In part one of our two part series of self-reflection, we discussed that self-reflection is an important exercise for your employees. In Part 2, we discuss how to do self-reflection.
The importance of personal goals
In simple terms, self-reflection will help employees clarify where they are and where they want to go. When they know these things, they can develop short- and long-term goals that will give them a path to where they want to be, rather than simply leaving it up to chance. 1
Goals are important and beneficial. A report called “New Directions in Goal-Setting Theory” noted that the progress employees make toward goals is a major predictor of their feelings of well-being and success in their work. 2
Their personal mission statement
A valuable tool that can help employees in the self-reflection process is a simple statement that outlines who they are, what they believe, and what they want to achieve from life. Like a company’s mission statement, it provides guidance they can consider whenever they must make a decision.
Employees can draft a personal mission statement in their mind, but it’s far more effective to write it down. That way, they can review it regularly, or share it with people they trust to keep them accountable. When others see them acting in ways that aren’t consistent with their mission, they can point them out. Having a written statement also gives employees something to look at when they need motivation or want to measure their progress. 3
Whether their personal mission statement is brief or detailed, it should address several key points:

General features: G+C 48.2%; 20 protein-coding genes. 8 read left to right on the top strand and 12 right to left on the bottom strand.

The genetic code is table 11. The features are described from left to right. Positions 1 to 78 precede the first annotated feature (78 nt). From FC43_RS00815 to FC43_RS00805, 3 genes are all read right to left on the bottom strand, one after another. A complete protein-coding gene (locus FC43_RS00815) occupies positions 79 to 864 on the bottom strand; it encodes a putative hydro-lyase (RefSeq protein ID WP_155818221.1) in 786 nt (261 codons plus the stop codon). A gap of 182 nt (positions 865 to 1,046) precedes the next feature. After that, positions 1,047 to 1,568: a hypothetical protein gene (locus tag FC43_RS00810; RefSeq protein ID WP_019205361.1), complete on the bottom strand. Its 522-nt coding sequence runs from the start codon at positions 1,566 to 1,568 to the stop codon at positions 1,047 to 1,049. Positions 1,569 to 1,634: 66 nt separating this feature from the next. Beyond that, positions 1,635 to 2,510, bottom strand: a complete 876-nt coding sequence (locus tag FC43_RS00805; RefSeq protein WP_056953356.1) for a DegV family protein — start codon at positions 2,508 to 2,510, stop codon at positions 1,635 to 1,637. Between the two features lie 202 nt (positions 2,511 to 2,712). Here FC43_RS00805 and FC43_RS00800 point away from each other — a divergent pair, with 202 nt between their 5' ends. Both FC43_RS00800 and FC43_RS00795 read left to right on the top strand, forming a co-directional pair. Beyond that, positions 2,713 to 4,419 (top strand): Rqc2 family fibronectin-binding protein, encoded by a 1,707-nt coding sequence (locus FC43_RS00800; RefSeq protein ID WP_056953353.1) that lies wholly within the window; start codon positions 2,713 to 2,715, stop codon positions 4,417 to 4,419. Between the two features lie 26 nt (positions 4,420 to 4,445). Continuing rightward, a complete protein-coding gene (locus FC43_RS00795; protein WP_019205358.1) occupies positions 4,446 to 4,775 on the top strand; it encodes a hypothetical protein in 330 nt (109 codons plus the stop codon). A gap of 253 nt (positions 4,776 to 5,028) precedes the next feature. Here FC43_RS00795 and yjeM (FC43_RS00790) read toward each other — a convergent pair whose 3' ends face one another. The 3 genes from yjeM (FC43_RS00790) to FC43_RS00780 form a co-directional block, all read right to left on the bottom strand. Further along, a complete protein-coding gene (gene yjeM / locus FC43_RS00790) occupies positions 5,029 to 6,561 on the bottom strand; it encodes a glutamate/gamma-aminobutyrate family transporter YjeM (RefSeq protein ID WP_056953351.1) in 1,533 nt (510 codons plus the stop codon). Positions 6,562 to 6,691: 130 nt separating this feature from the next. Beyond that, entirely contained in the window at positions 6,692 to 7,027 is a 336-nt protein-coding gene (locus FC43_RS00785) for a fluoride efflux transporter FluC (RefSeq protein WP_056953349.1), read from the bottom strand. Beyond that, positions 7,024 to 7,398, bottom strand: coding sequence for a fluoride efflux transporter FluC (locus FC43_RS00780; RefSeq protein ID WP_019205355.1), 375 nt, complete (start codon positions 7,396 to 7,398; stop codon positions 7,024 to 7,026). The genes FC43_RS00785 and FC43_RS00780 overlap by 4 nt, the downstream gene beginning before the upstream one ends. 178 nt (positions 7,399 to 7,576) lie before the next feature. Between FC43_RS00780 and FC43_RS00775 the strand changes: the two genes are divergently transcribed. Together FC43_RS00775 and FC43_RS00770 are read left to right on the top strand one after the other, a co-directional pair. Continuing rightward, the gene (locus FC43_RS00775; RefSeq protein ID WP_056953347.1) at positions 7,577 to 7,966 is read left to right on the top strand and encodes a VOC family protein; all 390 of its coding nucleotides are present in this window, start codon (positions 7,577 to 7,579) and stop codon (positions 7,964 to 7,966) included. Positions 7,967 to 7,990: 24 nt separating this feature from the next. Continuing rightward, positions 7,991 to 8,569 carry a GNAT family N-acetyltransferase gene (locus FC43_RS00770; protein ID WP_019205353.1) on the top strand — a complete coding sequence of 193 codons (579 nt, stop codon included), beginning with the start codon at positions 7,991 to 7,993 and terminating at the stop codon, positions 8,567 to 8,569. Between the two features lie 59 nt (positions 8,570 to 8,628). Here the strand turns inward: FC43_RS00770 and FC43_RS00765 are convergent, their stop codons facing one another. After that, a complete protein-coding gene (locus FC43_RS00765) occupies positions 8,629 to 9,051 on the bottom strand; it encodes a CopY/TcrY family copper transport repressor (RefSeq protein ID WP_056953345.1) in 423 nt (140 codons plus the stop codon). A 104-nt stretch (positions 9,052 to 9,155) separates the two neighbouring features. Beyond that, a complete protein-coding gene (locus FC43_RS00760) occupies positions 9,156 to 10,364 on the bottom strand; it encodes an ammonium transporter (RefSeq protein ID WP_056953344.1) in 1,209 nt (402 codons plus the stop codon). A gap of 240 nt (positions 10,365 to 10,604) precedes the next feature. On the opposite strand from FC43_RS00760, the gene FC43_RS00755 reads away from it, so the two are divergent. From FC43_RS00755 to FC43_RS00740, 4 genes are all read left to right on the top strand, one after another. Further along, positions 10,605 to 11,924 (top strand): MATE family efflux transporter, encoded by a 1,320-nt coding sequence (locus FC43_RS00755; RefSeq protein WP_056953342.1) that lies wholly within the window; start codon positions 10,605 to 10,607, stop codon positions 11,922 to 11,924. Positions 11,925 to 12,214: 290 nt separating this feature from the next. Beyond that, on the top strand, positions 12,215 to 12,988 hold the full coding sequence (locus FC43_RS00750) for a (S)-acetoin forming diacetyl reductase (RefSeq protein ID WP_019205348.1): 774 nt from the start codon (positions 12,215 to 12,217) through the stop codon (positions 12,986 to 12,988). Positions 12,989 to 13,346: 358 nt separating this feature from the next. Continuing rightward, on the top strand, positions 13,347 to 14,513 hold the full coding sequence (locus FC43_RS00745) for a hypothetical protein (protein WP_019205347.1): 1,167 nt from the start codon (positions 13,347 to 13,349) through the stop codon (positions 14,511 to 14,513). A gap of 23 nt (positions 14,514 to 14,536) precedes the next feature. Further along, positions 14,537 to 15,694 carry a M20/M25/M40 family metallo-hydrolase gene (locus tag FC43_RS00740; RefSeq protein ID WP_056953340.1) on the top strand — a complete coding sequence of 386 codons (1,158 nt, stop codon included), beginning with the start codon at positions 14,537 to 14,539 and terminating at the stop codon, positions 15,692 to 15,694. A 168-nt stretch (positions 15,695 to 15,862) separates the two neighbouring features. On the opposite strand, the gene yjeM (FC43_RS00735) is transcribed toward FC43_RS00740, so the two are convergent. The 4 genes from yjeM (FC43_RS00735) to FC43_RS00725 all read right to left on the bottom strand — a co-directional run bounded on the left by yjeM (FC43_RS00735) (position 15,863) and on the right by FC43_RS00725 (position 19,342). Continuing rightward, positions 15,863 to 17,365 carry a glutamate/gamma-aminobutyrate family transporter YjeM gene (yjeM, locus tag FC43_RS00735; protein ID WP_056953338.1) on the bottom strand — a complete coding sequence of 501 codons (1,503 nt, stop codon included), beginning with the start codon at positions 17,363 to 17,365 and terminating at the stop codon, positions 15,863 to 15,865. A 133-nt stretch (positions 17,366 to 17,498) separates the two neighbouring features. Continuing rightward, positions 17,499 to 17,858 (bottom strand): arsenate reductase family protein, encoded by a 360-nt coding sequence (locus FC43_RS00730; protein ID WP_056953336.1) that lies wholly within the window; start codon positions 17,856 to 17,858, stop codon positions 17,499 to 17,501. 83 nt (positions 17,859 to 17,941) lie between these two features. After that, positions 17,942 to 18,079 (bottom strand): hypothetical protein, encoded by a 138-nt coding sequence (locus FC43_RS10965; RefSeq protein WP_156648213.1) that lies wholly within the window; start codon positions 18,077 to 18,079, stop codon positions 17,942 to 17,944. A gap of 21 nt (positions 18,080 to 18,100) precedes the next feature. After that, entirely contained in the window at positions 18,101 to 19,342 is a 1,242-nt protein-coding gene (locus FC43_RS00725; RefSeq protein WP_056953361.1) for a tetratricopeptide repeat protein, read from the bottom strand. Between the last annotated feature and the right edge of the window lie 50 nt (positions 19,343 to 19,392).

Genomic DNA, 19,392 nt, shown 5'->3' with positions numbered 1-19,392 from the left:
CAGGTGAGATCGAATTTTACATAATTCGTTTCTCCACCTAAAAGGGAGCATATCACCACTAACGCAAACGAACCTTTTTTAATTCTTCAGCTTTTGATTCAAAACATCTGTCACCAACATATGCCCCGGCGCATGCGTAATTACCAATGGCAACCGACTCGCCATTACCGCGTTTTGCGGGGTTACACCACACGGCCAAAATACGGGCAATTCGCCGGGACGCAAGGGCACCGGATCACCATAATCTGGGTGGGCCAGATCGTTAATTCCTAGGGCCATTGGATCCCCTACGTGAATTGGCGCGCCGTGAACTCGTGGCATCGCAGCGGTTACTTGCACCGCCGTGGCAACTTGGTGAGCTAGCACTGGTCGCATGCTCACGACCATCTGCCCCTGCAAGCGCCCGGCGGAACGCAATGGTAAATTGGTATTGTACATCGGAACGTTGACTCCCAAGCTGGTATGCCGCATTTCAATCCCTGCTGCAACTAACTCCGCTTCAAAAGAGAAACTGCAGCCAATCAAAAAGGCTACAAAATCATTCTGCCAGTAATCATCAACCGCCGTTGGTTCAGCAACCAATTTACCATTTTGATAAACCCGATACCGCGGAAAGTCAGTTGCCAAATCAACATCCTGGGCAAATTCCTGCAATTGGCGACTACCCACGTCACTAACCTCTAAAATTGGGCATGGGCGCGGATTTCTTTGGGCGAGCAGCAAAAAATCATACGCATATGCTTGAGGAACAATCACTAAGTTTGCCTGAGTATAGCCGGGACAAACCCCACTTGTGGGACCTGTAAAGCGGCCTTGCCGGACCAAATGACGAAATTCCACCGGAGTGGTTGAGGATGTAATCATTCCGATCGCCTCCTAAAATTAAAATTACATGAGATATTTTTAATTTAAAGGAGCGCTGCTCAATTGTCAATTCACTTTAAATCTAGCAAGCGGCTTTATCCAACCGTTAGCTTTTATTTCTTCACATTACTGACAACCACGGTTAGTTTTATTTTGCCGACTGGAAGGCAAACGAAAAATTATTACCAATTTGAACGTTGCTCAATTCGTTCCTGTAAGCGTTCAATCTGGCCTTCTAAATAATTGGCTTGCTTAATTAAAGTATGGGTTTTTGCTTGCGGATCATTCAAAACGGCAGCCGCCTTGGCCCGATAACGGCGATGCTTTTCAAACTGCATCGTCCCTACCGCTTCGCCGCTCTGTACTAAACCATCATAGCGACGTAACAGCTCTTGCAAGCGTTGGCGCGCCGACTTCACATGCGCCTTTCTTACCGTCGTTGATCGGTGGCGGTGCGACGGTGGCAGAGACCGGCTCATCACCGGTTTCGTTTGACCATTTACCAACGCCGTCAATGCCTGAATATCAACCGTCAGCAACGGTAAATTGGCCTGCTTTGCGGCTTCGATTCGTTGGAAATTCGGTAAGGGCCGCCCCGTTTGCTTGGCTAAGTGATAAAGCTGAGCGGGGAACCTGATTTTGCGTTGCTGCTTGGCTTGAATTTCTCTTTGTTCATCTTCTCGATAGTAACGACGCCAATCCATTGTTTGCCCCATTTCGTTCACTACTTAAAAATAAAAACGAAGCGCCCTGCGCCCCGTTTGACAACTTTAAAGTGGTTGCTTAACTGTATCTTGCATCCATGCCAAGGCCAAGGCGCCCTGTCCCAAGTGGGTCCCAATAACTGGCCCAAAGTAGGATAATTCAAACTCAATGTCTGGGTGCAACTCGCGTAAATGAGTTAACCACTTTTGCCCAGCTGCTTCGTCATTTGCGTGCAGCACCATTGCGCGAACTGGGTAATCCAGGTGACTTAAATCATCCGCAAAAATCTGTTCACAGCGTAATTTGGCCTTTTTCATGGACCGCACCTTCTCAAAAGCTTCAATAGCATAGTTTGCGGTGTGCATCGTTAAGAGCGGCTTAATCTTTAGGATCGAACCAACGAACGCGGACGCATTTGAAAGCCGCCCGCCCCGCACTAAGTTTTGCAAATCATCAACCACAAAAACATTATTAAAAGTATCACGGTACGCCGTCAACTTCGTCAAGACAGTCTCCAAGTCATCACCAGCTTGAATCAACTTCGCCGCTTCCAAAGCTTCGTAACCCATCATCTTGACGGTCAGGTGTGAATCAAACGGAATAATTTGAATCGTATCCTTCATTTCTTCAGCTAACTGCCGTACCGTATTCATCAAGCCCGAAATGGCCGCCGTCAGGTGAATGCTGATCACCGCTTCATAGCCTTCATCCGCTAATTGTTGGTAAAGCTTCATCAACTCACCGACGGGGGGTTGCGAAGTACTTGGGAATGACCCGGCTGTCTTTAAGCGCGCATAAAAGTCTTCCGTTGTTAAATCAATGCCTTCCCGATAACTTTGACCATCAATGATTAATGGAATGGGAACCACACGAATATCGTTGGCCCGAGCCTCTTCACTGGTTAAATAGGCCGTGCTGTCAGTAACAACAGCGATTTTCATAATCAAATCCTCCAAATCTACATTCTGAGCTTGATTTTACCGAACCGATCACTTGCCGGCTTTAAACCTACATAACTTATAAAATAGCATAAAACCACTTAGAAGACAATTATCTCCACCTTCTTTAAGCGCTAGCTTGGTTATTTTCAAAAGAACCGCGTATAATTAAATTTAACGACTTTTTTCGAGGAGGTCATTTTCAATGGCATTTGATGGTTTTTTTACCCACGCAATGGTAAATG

- What defines them as an individual
- How they define success
- What matters most to them right now
- How they can make a difference in others’ lives
- Their short- and long-term goals 4
Other people can help
It’s easy for employees to focus on how they see themselves or what they think of as their strengths and shortcomings. However, there’s often more insight to be found in how others view them.
That’s why it can be a good idea for employees to ask trusted workers and colleagues about how they view their leadership, if applicable, their strengths, and their weaknesses. They probably don’t want to ask all the employees at their location. They can keep it simple by asking two simple questions:
1. If you were in my position, what’s the first thing you’d change and why?
2. What can I do to be a better person, a better employee?
Those questions may be simple, but the answers they receive can provide plenty of insight into what others think they do well and where they need to improve. 5
We created this downloadable worksheet to help employees start the process. Have employees review it before they begin reflecting to ensure that the questions address what matters most to them. And be sure they write their responses down, because that will create a reference they can review later and use as a measurement for their success in achieving their goals.
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1. Commission on Dietetic Registration, “Professional Self-Reflection Portfolio Guide,” undated. ; 2. npowerjobs.com, op. cit. ; 3. ibid. ; 4. Murti, Lata and Ringenbach, Kathleen, “Creating Work-Life Balance: Using Personal Reflection to Guide Personal and Professional Growth,” The Scholarly Teacher, February 27, 2018. ; 5. Cebollero, op. cit.
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